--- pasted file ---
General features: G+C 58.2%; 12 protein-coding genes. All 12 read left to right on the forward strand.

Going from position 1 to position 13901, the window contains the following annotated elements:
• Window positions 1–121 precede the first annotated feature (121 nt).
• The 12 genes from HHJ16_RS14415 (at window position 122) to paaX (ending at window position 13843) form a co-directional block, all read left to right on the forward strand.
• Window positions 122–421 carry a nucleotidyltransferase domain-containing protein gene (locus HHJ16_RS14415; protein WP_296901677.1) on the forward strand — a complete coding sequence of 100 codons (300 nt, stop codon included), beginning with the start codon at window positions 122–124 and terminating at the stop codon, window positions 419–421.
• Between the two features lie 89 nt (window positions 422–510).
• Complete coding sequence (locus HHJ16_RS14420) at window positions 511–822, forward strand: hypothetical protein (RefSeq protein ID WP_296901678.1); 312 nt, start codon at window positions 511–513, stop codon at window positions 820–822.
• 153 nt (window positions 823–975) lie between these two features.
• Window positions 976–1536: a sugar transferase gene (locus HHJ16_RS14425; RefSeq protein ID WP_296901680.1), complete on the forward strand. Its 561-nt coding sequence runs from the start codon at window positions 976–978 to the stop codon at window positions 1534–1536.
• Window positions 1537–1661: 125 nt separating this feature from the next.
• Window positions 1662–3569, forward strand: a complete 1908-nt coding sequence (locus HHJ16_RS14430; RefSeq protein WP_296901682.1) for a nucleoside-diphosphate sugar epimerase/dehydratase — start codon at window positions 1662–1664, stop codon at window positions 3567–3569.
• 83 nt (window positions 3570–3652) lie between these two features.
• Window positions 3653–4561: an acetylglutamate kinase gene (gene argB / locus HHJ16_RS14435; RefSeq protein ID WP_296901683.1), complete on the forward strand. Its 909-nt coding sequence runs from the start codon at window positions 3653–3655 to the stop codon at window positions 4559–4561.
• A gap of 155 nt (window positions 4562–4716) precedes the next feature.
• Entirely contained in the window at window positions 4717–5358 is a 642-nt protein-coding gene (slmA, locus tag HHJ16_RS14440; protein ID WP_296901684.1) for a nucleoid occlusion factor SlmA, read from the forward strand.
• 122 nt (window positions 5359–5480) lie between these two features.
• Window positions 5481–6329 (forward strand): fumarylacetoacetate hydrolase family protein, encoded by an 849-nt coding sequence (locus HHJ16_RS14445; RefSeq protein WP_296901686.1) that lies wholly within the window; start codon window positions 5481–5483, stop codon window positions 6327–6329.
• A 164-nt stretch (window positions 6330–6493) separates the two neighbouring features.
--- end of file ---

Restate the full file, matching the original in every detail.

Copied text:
General features: G+C 58.2%; 12 protein-coding genes. All 12 read left to right on the forward strand.

Going from position 1 to position 13901, the window contains the following annotated elements:
• Window positions 1–121 precede the first annotated feature (121 nt).
• The 12 genes from HHJ16_RS14415 (at window position 122) to paaX (ending at window position 13843) form a co-directional block, all read left to right on the forward strand.
• Window positions 122–421 carry a nucleotidyltransferase domain-containing protein gene (locus HHJ16_RS14415; protein WP_296901677.1) on the forward strand — a complete coding sequence of 100 codons (300 nt, stop codon included), beginning with the start codon at window positions 122–124 and terminating at the stop codon, window positions 419–421.
• Between the two features lie 89 nt (window positions 422–510).
• Complete coding sequence (locus HHJ16_RS14420) at window positions 511–822, forward strand: hypothetical protein (RefSeq protein ID WP_296901678.1); 312 nt, start codon at window positions 511–513, stop codon at window positions 820–822.
• 153 nt (window positions 823–975) lie between these two features.
• Window positions 976–1536: a sugar transferase gene (locus HHJ16_RS14425; RefSeq protein ID WP_296901680.1), complete on the forward strand. Its 561-nt coding sequence runs from the start codon at window positions 976–978 to the stop codon at window positions 1534–1536.
• Window positions 1537–1661: 125 nt separating this feature from the next.
• Window positions 1662–3569, forward strand: a complete 1908-nt coding sequence (locus HHJ16_RS14430; RefSeq protein WP_296901682.1) for a nucleoside-diphosphate sugar epimerase/dehydratase — start codon at window positions 1662–1664, stop codon at window positions 3567–3569.
• 83 nt (window positions 3570–3652) lie between these two features.
• Window positions 3653–4561: an acetylglutamate kinase gene (gene argB / locus HHJ16_RS14435; RefSeq protein ID WP_296901683.1), complete on the forward strand. Its 909-nt coding sequence runs from the start codon at window positions 3653–3655 to the stop codon at window positions 4559–4561.
• A gap of 155 nt (window positions 4562–4716) precedes the next feature.
• Entirely contained in the window at window positions 4717–5358 is a 642-nt protein-coding gene (slmA, locus tag HHJ16_RS14440; protein ID WP_296901684.1) for a nucleoid occlusion factor SlmA, read from the forward strand.
• 122 nt (window positions 5359–5480) lie between these two features.
• Window positions 5481–6329 (forward strand): fumarylacetoacetate hydrolase family protein, encoded by an 849-nt coding sequence (locus HHJ16_RS14445; RefSeq protein WP_296901686.1) that lies wholly within the window; start codon window positions 5481–5483, stop codon window positions 6327–6329.
• A 164-nt stretch (window positions 6330–6493) separates the two neighbouring features.